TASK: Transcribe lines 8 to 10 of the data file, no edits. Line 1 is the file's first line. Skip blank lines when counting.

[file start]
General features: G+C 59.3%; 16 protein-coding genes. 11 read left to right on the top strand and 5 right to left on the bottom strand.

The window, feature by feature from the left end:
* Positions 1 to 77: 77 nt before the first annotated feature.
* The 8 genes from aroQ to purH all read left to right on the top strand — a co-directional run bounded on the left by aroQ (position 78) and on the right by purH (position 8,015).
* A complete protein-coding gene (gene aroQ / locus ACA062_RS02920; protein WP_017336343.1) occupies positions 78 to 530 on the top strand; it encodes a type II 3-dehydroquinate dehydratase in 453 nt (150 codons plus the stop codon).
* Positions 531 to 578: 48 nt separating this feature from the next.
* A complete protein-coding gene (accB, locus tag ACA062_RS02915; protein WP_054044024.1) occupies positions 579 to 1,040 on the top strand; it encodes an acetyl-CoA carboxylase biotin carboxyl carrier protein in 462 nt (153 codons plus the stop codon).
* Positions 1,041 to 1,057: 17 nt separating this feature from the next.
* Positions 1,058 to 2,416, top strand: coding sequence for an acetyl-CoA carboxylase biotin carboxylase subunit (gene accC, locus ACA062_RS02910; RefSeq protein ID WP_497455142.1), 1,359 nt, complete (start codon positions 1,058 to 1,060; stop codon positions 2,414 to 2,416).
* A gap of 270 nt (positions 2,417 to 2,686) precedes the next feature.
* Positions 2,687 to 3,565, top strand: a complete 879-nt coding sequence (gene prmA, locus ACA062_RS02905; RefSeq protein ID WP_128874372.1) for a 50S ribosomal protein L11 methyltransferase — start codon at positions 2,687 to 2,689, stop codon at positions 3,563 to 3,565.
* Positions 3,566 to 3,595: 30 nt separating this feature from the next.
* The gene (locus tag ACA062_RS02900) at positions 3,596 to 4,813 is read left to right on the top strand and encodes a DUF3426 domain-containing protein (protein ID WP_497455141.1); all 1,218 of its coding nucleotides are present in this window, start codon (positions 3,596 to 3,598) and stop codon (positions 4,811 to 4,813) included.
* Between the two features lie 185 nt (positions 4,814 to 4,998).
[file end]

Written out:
* Positions 1,041 to 1,057: 17 nt separating this feature from the next.
* Positions 1,058 to 2,416, top strand: coding sequence for an acetyl-CoA carboxylase biotin carboxylase subunit (gene accC, locus ACA062_RS02910; RefSeq protein ID WP_497455142.1), 1,359 nt, complete (start codon positions 1,058 to 1,060; stop codon positions 2,414 to 2,416).
* A gap of 270 nt (positions 2,417 to 2,686) precedes the next feature.